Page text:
To all the custodians of the Friars Minor to whom this letter is sent, Brother Francis, your servant and little one in the Lord God, sends a greeting with new signs of heaven and earth, which are great and extraordinary in the sight of God and yet are regarded as of little importance by many religious and other people. I beg you, with all that is in me and more, that, when it is appropriate and you judge it profitable, you humbly beg the clergy to revere above everything else the most holy Body and Blood of our Lord Jesus Christ and His written words which consecrate His Body. The chalices, corporals, appointments of the altar, and everything which pertains to the sacrifice must be of precious material..." (Francis and Clare: The Complete Works.)

So as you can see, even St. Francis said to his friars that they must use "precious material" for anything related to the Mass; chalices, corporals etc. This is why the late Mother Angelica spared no expense with items related to the Blessed Sacrament. Many criticized the use of expensive vestments and vessels on the EWTN Mass citing her Franciscan way of life. However, as you can see here, the founder of the order was okay with it and ordered it.

What are your thoughts? Post them here below on Disqus. Be sure to follow the rules regarding commenting.





Monday, October 21, 2019

Ambiguous Figures of 'Our Lady of the Amazon' or "Amazonian Life" Thrown into the River

Something incredible happened in Rome. Thieves entered the Santa Maria in Traspontina church just before dawn and stole the carved wooden Amazon figures which were presented to Pope Francis on October 4th as "Our Lady of the Amazon" but were later described in a Amazon Synod presser as a "representation of life. (see: http://www.sacerdotus.com/2019/10/pagan-pope-pagan-vatican-ceremony.html)"

Fr Giacomo Costa, a synod official had told a press conference: “It is not the Virgin Mary, who said it is the Virgin Mary?… It is an indigenous woman who represents life.” But another synod official, Fr Roberto Carrasco Rojas OMI has insisted that the statue is a Marian figure. “This figure is the Virgin Mary of the Amazon, Our Lady of the Amazon,” he told Rome Reports. “It’s a devotion that started in the indigenous communities… They carved in wood an image of a blessed mother, who is pregnant.” However, Bishop David Martínez De Aguirre Guinea told reporters at an press briefing on October 7 this: “Probably, those who used this symbol wished to refer to fertility, to women, to life, the life present among these Amazonian people and Amazonia is meant to be full of life. I don’t think we need to create any connections with the Virgin Mary or with a Pagan element.”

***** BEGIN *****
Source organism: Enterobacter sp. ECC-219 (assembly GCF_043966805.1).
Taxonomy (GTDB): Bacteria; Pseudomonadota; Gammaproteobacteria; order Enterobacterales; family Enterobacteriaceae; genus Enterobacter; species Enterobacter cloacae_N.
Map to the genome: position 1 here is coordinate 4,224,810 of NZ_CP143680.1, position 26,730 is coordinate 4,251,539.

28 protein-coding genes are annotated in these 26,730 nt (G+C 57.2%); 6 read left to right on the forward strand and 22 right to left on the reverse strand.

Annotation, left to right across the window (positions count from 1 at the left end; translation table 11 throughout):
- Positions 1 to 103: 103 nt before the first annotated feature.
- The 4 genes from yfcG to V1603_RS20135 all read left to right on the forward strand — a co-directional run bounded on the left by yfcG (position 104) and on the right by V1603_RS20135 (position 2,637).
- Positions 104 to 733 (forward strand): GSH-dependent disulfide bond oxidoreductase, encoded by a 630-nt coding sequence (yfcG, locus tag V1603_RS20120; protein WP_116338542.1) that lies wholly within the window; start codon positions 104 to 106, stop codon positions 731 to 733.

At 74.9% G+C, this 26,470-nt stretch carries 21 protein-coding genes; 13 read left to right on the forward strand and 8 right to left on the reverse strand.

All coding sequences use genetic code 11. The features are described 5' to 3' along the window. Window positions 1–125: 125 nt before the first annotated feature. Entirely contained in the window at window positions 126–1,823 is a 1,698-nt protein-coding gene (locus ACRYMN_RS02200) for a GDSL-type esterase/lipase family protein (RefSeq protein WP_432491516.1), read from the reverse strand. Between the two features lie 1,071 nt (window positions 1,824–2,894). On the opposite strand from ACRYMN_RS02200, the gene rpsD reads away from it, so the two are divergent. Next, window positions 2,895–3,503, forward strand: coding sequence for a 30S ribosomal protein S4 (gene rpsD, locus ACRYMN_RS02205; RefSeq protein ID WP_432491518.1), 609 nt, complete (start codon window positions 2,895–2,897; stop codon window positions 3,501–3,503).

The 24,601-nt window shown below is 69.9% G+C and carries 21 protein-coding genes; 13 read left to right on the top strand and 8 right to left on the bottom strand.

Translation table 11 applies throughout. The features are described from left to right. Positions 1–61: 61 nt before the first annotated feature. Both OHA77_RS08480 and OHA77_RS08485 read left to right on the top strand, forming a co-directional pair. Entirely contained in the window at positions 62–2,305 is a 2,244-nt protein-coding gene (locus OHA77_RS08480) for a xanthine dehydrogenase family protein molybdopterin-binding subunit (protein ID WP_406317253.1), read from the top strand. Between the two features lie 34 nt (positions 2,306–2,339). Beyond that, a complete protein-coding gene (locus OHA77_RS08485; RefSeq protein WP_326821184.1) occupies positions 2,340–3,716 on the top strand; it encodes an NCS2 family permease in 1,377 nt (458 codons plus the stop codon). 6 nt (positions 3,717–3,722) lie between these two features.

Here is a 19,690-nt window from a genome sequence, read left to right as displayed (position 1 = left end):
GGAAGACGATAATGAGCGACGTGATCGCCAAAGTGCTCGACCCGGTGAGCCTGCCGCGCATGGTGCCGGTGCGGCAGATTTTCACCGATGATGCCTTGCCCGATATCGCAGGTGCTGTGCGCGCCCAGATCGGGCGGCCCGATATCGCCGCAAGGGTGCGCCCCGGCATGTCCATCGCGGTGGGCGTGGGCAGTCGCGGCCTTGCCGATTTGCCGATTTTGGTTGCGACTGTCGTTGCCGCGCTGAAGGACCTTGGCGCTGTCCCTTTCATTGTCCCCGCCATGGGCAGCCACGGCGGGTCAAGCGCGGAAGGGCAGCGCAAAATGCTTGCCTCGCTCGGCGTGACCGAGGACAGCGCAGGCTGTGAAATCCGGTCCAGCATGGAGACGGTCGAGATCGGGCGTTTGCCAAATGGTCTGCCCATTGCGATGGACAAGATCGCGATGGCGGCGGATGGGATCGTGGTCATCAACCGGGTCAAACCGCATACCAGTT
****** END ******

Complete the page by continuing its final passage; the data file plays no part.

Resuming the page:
So-called traditionalist bloggers and podcasters such as Dr. Taylor Marshall and Michael Voris have called the figure "Pachamama" or a pagan goddess. I have not found any Vatican offical call the figure by this name. It derives solely from traditionalist and conservative squares. Moreover, the images of "pachamama" do not match the ones presented at the Vatican. Pachamama is often depicted as a heavy set indigenous woman. Other depictions show her as pregnant or as a mountain figure.




Here are the videos:





The video has this caption:

“for only one reason: Our Lord and saviour Jesus Christ, his blessed Mother, and everybody who follows Christ, are being attacked by members of our own Church. We do not accept this! We do not longer stay silent! We start to act NOW!” [sic]
“Because we love humanity, we can not accept that people of a certain region should not get baptised and therefore are being denied entrance into heaven,” the caption continues. “It is our duty to follow the words of God like our holy Mother did. There is no second way of salvation. Christus vincit, Christus regnat, Christus imperat!”

The act was described by Vatican officials as a "stunt" and "theft." Ruffini said, "is a gesture that seems to me to contradict the spirit of dialogue that should always animate everything. I don't know what else to say. It was theft." He added of the incident, “seems to me to contradict the gesture of dialogue." Fr. Costa said that the images represents life in the Amazon like "glass of water or parrots" represents the region. Focus on the statues, and the gesture of throwing them into the Tiber river, doesn't make sense. However, it is never constructive to steal an object."